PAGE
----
Easter Marks End of Gagá Festivities in Dominican Republic


Easter Sunday marked the end of the Gagá celebrations in the Dominican Republic. Gagá, the Dominican version of Haitian Rará (see Ivette’s post from yesterday), is often described as “an encounter of brotherhood and solidarity between the Haitian and Dominican peoples.” The festivities, which began in earnest on Ash Wednesday, are considered by many a “pagan” celebration that parallels that of Christian Lent. During Holy Week, in rural bateys or communities of sugar cane workers in the Dominican countryside, practitioners manifest their belief in God and the African lwa or spirits through music, dance, rites and ceremonies. Of principal importance are the celebrations centered on death and rebirth, and those emphasizing the mystères that can lead to a new or renewed life. Gagá Holy Week celebrations also include recreations of the experience of marronage and of slave rebellions.

One of the most important centers of Gagá is the region of San Pedro de Macorís, an important sugar-producing region in the Dominican Republic, where Gagá is very closely connected to carnival celebrations. San Pedro de Macorís is best known for producing world-class baseball players and for the Guloyas or cocolos (descendants of British Caribbean slaves who had come to the Dominican Republic in the mid-nineteenth century to work in the sugar fields), who perform their characteristic dances (a blend of medieval English and African dance traditions) during carnival and Christmas celebrations and have been declared by UNESCO as a Masterpiece of Humanity’s Oral and Intangible Patrimony. Also important in Gagá celebrations of the community of El Llano, Elías Piña, in the southern frontier with Haiti where, on Good Thursday, impressive masks, suggestive of zombies or bacá spirits, are placed on patios and front gardens as spiritual guardians. On Good Friday, as the Masks of the Devil, they are worn by men dressed as women who come down from the hills, running through the streets o fthe community, brandishing whips and pursuing the locals in a mockery of punishment. At the conclusion of the festivities on Sunday, the masks are taken to the hills, where they are burned. The seeds are scattered over the fields as a ritual of fertility and renewal. In the Batey Bienvenidos, in the western part of the Santo Domingo Province, the Gagá celebrations follow time-honored rituals, offering perhaps the most authentic manifestation of traditional Gagá celebrations in the Dominican Republic. During the festival, which is organized by the small community in strict accordance to the strict hierarchies characteristic of Gagá groups, the dancers go from house to house in the village, collecting “contributions” in money or food.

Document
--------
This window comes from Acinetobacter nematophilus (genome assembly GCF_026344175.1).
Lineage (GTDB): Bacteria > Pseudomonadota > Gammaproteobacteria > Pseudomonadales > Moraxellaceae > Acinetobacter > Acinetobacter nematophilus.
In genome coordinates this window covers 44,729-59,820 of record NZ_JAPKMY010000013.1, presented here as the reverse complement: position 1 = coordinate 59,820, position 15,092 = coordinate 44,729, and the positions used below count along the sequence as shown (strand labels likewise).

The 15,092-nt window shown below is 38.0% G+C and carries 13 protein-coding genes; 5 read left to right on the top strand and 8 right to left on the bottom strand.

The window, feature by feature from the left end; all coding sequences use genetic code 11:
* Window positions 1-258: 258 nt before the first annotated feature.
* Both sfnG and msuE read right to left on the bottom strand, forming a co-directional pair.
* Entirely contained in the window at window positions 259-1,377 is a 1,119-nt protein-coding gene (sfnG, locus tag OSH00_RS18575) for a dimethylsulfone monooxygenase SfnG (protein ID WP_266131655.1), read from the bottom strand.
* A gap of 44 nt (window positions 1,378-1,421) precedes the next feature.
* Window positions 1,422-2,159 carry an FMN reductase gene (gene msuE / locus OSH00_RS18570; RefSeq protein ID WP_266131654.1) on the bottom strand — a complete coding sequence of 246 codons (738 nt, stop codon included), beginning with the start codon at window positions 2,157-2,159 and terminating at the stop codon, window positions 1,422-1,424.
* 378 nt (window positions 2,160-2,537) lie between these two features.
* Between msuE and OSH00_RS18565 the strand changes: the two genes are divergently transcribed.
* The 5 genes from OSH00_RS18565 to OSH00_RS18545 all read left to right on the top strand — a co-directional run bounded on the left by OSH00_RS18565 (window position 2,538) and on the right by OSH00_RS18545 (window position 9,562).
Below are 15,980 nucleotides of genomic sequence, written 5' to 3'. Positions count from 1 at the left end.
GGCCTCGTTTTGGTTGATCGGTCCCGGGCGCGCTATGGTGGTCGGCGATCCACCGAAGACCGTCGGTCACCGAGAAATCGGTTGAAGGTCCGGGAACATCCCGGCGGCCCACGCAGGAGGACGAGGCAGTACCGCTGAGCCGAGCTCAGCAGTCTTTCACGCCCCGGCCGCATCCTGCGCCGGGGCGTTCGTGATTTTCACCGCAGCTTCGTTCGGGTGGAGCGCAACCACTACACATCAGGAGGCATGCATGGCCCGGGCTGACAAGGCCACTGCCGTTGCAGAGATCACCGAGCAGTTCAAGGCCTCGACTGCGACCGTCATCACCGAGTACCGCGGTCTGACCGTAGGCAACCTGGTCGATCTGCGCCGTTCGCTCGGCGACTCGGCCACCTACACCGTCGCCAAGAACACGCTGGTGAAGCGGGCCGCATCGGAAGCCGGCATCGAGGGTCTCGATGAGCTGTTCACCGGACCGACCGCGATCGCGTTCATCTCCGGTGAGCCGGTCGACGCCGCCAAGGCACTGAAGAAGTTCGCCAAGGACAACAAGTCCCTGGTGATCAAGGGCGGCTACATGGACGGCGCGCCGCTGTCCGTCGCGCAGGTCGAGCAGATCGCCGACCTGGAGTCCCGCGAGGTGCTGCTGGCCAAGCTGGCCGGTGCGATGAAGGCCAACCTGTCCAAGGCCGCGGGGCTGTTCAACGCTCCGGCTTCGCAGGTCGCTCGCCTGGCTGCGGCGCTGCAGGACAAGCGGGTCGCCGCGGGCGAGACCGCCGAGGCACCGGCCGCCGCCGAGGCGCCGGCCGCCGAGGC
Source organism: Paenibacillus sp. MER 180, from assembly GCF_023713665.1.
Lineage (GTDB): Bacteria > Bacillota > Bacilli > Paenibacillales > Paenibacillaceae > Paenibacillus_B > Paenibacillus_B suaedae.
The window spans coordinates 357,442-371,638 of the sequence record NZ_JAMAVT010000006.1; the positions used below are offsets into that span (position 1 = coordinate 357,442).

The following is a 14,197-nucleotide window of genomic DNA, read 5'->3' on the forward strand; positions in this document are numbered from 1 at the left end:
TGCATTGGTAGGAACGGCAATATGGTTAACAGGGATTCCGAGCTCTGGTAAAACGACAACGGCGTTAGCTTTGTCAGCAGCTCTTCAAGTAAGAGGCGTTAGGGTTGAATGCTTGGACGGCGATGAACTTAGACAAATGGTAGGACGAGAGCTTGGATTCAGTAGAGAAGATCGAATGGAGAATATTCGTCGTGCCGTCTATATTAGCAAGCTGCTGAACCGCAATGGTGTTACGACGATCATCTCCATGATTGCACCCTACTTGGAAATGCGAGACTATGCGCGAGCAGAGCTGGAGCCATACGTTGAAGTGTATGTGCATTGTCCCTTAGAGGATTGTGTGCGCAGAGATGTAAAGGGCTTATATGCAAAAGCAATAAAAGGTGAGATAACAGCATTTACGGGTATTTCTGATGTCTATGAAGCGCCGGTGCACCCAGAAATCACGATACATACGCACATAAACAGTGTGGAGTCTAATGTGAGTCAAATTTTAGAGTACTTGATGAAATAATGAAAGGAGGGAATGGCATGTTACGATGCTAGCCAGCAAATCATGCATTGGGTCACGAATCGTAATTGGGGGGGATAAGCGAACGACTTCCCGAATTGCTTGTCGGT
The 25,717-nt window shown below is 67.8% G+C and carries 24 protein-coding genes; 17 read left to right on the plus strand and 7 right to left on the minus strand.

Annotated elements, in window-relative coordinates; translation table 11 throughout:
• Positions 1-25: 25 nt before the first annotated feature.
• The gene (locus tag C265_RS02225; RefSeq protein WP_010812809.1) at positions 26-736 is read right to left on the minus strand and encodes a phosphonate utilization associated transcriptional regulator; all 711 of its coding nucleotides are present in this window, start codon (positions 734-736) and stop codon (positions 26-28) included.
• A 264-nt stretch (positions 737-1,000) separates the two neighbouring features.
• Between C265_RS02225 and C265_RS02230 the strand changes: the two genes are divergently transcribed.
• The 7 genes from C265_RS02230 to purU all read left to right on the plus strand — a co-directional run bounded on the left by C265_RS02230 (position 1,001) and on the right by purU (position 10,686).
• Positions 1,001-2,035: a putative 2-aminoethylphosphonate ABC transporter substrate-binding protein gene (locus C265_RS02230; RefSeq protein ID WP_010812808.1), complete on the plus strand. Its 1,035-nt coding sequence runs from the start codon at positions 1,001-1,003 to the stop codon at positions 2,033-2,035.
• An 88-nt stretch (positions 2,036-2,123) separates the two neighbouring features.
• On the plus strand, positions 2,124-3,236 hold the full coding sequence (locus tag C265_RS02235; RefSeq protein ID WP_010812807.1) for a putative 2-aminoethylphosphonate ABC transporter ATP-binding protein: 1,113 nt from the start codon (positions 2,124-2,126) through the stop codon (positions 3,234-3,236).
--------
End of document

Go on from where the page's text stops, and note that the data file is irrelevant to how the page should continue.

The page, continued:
Photo above is from


For a video of a Holy Week Gagá celebration go to

3 thoughts on “Easter Marks End of Gagá Festivities in Dominican Republic

  1. I wonder how Dominican this is, as the song is in Haitian kreyol… To that end, I wonder to what extent Haitian migration into the DR has shaped Gaga. Hmm… On another note, thank you for this wonderful blog! It’s incredible informative!

  2. It is essentially Haitian, hence the Creole. It is primarily practiced by Haitian workers in the Dominican Republic. And thanks for the kind words about the blog. We value them.

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